Dear Dr. B: My friend and I go to a gym regularly. At the end of a strenuous session my friend feels nauseated. What is the reason?
Answer: Regular exercise has many benefits. Those benefits are achieved if the exercise is done properly. Otherwise, exercise may harm you. Let us try and understand what happens when we exercise.
Exercise considerably increases muscle metabolism (break down of substances to yield energy). To meet this increased metabolic activity, muscles require more nutrition and more oxygen. Blood carries nutrition and oxygen to the muscles. That means more blood is pooled to the muscles at the expense of other vital organs.
The body responds to this need immediately. The body ensures that the metabolic needs of exercising muscles are met, that hyperthermia (overheating) does not occur, and that blood flow to essential organs is protected.
This protective mechanism is achieved by the circulatory system (heart and blood vessels). It involves a complex series of adjustments resulting in a large increase in cardiac output (blood flowing out of the heart) proportional to the increased metabolic demands. The increased metabolic activity rapidly increases the heart rate.
During a tough workout in a hot environment, the body can lose two liters of fluid per hour through sweat. There is also loss of electrolytes. This can result in severe dehydration which can be dangerous.
Hyperthermia can be a problem as well. It causes lightheadedness, nausea, headache, hyperventilation, fatigue, and loss of concentration. Heatstroke is the most dangerous complication of hyperthermia.
Those who use anabolic steroids to stimulate production of muscle tissue are also at an increased risk of complications.
What are the other dangers of strenuous exercise?
Heart attack and sudden death from strenuous exercise has been reported. One American report says that an estimated 1.5 million heart attacks occur every year; of these, 75,000, or about five percent, occur after heavy exertion, leading to 25,000 deaths.
Strenuous exercise or high-impact aerobics can cause injuries to bones and muscles.
High-impact exercise can also damage the inner ear, causing dizziness, ringing in the ear, motion sickness, or loss of high-frequency hearing.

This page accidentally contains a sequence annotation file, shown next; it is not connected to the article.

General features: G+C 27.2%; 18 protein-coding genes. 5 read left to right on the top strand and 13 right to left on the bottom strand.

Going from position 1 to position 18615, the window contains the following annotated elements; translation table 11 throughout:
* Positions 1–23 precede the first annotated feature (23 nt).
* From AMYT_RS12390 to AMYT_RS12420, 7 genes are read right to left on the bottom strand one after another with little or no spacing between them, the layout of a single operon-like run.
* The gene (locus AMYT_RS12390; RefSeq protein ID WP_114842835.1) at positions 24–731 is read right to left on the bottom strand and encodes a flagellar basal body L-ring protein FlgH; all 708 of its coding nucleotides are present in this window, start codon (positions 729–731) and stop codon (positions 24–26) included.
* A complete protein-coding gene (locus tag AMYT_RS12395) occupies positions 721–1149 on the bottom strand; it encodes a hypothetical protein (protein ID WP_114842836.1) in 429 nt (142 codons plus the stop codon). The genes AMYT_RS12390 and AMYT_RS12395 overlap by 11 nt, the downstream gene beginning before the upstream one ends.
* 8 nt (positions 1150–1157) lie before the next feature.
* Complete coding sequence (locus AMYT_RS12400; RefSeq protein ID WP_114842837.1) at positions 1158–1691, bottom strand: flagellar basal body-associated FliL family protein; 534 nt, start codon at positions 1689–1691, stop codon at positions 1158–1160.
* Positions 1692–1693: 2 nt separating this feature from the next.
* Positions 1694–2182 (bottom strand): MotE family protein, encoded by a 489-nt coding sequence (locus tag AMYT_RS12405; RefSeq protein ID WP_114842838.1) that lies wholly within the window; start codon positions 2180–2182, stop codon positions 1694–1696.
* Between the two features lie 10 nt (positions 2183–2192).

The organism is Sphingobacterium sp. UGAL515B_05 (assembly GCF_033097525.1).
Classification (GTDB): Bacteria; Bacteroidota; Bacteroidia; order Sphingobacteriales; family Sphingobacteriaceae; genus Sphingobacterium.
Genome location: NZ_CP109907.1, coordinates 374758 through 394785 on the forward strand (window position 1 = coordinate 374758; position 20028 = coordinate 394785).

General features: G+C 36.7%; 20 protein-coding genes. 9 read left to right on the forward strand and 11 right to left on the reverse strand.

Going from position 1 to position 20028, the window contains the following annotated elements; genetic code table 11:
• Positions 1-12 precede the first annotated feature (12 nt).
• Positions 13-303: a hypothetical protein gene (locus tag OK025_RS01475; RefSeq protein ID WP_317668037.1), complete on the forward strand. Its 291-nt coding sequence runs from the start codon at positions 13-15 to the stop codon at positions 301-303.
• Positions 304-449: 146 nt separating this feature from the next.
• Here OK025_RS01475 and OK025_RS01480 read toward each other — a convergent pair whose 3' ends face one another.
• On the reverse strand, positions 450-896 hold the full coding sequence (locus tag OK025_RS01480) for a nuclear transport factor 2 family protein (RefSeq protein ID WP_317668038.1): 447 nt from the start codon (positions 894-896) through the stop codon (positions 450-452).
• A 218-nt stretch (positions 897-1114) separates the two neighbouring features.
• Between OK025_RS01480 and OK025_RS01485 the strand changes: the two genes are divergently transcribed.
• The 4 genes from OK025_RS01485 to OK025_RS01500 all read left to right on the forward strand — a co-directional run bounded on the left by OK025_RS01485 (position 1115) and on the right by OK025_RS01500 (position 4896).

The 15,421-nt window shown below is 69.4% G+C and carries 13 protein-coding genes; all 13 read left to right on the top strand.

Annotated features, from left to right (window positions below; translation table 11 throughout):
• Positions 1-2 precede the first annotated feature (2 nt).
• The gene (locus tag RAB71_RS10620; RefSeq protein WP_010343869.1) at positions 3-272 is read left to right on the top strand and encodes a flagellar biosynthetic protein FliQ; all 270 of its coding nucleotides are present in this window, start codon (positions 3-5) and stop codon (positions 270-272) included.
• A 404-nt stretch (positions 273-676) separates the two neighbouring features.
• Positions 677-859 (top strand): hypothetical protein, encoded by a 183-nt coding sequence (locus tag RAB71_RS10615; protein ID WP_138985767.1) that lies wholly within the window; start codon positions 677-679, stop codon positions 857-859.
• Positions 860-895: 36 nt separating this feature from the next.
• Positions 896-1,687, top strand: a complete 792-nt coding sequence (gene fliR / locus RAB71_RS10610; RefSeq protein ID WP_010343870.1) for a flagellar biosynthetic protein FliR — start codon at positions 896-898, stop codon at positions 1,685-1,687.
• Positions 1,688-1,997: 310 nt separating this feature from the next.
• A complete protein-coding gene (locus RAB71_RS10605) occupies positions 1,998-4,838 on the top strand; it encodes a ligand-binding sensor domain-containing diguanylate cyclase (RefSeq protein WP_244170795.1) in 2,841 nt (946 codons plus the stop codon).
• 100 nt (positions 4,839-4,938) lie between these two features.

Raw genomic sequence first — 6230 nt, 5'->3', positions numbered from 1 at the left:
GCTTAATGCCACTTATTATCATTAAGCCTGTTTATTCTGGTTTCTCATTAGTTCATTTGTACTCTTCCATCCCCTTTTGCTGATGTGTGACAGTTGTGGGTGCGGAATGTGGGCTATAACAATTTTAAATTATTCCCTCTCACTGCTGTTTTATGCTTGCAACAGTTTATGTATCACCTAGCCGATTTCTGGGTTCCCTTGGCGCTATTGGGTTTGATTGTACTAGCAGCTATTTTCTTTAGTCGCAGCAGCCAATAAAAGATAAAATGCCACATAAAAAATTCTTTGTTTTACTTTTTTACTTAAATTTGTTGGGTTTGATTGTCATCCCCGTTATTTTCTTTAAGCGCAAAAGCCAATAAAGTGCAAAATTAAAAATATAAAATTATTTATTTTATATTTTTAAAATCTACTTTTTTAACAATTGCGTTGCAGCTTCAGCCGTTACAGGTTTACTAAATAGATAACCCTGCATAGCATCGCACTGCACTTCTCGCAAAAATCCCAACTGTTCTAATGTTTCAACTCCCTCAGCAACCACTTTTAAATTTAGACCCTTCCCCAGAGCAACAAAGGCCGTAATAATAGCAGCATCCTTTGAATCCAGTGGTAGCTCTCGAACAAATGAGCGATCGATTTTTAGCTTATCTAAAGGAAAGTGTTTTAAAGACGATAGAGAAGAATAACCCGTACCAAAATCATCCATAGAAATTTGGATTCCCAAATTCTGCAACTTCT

The risk factors which are associated with complications during exercise are age, presence of heart disease and intensity of exercise.
How can you exercise safely?
Most important thing is to listen to warning signs. It is estimated that at least 40 percent of young men who die suddenly during a workout have previously experienced, and ignored, warning signs of heart disease: irregular heartbeat, undue shortness of breath, chest pain and weakness.
Be careful to warm up, cool down, and stretch; flexibility is the key to preventing many muscle strains. Vary training and alternate easy and harder workouts.
Don’t eat two hours before vigorous exercise. Drink plenty of fluids before, during, and after a workout. Adjust activity according to the weather and reduce it when fatigued or ill.
When exercising, listen to the body’s warning symptoms, and consult a physician if exercise induces chest pain, irregular heartbeat, undue fatigue, nausea, unexpected breathlessness, or light-headedness.
My advice to your friend is to review his exercise regime, listen to bodys warning signs and symptoms and consult a physician.
Finally, it is February. It is Heart Month. Today is Valentines Day. Let me wish you all a Happy Valentines Day. Take care of your own hearts and the hearts of your loved ones! And support Heart and Stroke Foundation.
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